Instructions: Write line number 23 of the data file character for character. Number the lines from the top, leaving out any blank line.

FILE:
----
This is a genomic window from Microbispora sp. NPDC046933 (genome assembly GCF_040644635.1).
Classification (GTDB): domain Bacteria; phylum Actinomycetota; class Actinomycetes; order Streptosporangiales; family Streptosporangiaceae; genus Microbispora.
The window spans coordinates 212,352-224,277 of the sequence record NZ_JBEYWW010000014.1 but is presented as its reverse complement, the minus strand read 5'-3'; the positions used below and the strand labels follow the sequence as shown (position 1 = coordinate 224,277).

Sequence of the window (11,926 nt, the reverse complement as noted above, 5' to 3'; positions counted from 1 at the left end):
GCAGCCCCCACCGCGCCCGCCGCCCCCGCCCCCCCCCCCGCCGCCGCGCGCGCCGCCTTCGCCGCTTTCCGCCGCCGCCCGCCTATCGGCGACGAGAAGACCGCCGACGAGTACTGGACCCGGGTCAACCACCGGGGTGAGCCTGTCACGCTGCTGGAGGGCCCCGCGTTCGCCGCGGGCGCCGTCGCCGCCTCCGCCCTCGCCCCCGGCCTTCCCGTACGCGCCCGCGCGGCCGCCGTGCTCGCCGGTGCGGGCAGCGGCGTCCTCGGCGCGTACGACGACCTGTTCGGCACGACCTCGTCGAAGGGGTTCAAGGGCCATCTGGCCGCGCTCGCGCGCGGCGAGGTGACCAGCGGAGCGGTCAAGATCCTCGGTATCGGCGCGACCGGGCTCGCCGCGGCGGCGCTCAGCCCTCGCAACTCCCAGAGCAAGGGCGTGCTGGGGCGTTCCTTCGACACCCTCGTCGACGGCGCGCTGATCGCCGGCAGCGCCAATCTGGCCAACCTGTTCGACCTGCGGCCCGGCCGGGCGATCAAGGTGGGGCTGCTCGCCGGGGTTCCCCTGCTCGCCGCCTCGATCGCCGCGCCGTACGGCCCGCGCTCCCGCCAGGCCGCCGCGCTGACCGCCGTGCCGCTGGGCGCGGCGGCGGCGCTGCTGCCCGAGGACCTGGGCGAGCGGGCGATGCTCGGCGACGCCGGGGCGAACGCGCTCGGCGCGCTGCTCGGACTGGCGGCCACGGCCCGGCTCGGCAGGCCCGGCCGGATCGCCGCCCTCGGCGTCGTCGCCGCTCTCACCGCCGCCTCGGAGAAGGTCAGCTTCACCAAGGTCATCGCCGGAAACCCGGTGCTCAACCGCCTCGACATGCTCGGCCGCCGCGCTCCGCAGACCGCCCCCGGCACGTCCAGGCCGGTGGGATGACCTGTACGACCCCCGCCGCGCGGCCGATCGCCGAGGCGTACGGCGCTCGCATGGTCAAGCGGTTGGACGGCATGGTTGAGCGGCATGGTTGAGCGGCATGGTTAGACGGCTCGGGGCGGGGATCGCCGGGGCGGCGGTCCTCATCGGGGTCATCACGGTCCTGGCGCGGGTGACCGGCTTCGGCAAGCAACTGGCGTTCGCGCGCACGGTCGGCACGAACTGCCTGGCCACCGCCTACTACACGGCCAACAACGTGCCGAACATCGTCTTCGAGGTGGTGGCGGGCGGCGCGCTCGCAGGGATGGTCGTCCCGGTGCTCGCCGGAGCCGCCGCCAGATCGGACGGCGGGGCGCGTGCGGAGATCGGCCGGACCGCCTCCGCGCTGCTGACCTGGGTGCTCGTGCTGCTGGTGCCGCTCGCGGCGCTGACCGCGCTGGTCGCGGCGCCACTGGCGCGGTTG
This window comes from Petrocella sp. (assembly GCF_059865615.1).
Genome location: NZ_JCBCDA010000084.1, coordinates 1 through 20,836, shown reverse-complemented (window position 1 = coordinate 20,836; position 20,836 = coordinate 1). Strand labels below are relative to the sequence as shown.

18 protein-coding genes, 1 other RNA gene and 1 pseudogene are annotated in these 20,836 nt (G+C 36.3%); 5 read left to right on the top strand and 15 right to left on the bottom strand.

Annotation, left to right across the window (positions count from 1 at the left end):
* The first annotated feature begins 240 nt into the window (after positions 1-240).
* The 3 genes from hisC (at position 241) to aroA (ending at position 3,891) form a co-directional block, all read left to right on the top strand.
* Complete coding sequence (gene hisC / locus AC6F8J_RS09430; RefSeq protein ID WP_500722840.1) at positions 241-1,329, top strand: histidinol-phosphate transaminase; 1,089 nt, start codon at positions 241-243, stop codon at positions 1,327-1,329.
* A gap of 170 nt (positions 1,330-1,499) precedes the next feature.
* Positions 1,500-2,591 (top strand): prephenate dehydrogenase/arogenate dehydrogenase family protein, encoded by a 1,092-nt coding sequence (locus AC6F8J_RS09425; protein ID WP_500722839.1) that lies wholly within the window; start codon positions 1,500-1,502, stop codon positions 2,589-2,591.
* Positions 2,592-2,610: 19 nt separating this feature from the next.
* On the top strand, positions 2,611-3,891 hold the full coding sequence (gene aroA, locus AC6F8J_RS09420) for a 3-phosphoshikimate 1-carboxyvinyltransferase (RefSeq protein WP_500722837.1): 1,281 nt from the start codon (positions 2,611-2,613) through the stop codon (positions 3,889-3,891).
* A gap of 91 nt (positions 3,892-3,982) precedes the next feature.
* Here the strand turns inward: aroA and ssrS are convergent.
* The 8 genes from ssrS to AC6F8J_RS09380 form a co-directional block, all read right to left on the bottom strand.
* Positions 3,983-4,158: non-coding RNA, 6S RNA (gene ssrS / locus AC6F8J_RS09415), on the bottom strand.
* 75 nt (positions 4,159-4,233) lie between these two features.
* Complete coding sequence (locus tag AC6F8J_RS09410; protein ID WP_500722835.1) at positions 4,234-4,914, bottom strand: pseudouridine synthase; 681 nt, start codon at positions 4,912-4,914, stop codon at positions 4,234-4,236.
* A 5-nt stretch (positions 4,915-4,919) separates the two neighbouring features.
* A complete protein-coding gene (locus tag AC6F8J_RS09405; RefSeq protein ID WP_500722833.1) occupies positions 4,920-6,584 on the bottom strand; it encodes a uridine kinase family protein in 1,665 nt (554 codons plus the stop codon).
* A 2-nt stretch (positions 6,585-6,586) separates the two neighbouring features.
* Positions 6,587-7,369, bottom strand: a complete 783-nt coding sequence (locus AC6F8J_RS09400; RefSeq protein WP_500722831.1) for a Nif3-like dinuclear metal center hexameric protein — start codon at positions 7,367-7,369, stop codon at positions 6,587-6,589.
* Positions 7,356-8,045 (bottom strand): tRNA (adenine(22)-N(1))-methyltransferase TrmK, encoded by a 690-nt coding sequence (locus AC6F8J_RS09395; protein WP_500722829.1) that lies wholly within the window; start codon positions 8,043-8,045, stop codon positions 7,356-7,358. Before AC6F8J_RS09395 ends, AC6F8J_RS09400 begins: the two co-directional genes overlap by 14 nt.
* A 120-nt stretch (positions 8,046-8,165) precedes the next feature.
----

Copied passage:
* A 5-nt stretch (positions 4,915-4,919) separates the two neighbouring features.